23 April 2007

Marxist support

One characteristic of a really bad idea is that it is bad to many different people, for many different types of reason. So it is with educational conscription. Chris Dillow posted on this issue recently, and with his permission I reproduce it in full. He was wrong about the thanks. This is a single issue campaign and I'm sure his support is very welcome.

Fabian Tassano and friends are rightly campaigning against educational conscription. They'll not thank me for this, but this is one area where libertarianism meets Marxism.
Louis Althusser called schools ideological state apparatuses. They're one of the means by which workers are indoctrinated into modes of thought favourable to the continuation of capitalism. There are (at least) four ways in which this happens:
1. Schools inculcate a culture of presenteeism. In bullying students to attend even unnecessary classes, schools prepare them for a world in which they'll have to attend factories and offices not  (just?) because it is technologically necessary to do so, but because presenteeism permits easy oversight by capitalists of workers.
2. Schools normalize alienation. The school uniform, and the fact that schools are sometimes a long way from home, send a message: your individuality must be suppressed.
3. Schools teach that success depends upon obeying rules, and subordinating yourself to authority.
4. Schools help legitimate authority. In well-run schools, teachers have both authority over students and superior knowledge. This coincidence inculcates the belief that authority is always to be identified with superior wisdom. It is only after you become a skilled worker that you realize this to be a fiction.
Now, the thing about these mechanisms is that they operate without the intention of any particular teachers. Indeed, I suspect their existence is a lucky accident, rather than anyone's design; some things are the result of human behaviour but not intention.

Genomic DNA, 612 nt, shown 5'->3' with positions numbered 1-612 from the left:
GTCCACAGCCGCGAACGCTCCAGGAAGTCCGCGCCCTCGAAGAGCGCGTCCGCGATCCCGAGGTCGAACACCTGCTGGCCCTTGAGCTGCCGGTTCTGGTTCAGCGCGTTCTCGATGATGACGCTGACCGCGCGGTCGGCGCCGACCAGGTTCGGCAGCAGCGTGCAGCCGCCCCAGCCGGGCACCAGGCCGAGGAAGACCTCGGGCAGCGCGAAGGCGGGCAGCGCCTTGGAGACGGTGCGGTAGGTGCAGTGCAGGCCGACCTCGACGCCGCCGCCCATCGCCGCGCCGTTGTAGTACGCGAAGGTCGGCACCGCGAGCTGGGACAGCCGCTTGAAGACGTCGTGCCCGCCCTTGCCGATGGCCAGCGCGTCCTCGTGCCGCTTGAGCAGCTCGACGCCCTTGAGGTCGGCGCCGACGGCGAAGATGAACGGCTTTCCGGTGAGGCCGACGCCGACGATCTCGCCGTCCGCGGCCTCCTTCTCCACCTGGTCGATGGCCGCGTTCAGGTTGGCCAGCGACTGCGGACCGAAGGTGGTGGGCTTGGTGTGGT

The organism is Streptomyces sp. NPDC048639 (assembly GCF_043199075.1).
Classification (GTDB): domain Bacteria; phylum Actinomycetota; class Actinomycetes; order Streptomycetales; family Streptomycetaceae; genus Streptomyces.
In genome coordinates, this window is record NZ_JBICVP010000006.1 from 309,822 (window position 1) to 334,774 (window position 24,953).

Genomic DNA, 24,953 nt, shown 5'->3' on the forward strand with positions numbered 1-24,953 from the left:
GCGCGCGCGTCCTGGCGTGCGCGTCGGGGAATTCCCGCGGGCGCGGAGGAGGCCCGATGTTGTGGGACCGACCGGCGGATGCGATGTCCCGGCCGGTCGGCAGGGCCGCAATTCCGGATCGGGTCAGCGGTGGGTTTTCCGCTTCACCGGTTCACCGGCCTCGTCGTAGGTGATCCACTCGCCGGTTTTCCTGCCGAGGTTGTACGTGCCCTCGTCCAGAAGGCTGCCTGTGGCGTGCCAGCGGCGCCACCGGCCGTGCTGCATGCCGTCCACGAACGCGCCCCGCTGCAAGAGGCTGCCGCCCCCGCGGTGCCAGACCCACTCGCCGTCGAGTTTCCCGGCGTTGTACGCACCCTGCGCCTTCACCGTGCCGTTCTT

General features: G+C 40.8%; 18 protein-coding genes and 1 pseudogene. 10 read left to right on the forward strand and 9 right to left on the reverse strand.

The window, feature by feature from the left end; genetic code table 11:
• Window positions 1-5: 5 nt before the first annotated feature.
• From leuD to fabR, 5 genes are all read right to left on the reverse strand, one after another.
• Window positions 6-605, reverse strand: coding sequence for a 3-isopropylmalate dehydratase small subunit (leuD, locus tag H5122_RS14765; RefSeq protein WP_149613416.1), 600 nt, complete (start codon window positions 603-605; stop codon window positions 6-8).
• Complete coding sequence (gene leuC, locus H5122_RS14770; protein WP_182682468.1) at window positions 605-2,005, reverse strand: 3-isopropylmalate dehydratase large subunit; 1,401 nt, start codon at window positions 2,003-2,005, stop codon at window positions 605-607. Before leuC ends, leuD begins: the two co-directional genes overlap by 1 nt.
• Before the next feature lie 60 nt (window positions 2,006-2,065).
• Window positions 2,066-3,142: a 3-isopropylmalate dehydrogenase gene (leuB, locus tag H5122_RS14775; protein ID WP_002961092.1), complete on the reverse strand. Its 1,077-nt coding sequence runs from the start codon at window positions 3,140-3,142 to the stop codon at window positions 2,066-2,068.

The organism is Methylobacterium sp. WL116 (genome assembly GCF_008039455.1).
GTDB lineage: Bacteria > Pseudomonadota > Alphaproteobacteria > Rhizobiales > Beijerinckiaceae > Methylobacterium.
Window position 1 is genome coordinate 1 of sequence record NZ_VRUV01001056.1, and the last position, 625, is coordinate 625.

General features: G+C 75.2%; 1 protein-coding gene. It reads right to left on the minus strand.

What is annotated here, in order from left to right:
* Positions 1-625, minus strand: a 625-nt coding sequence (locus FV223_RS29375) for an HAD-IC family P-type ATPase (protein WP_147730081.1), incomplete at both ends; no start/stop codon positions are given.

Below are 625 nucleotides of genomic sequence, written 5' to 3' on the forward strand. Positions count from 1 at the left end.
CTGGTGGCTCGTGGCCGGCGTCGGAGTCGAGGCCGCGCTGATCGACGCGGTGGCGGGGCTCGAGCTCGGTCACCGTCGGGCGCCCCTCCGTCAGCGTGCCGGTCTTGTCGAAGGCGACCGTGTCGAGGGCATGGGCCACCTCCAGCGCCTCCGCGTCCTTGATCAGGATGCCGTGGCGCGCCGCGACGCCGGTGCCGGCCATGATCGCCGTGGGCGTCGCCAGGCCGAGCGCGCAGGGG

However, it's an accident that accords well with New Labour ideology. One feature of this - seen in its desire to get people into work and prepare them for the "challenges of globalization" - is the belief that government should operate as a human resources department. To New Labour, people must change to meet the needs of the economy, rather than vice versa.
The question is: are there any possible viable alternatives? I'm not at all sure.

Fabian then responded in the comments:

Let me subvert your four ways, if I may.

1. Mediocratic schools inculcate a culture of cultural "absenteeism", i.e. disaffection with bourgeois values, by showing a contrast between theory (enforced attendance, "education does you good") and practice (skiving, anarchy, soul-destroying boredom).

2. Mediocratic schools normalize pseudo-individualism. You are encouraged to regard yourself as the same as everyone else, although you can choose clothes/hairstyle to distinguish yourself.

3. Mediocratic schools teach that success depends upon playing in with phoneyness, and subordinating yourself to the dominant ideology.

4. Mediocratic schools help legitimate selective anti-authoritarianism, i.e against private authority figures, but in favour of state agents (social workers, doctors, etc.).

The "viable alternative" is to get the state out of education - there are *no* good economic arguments for the state to be involved.

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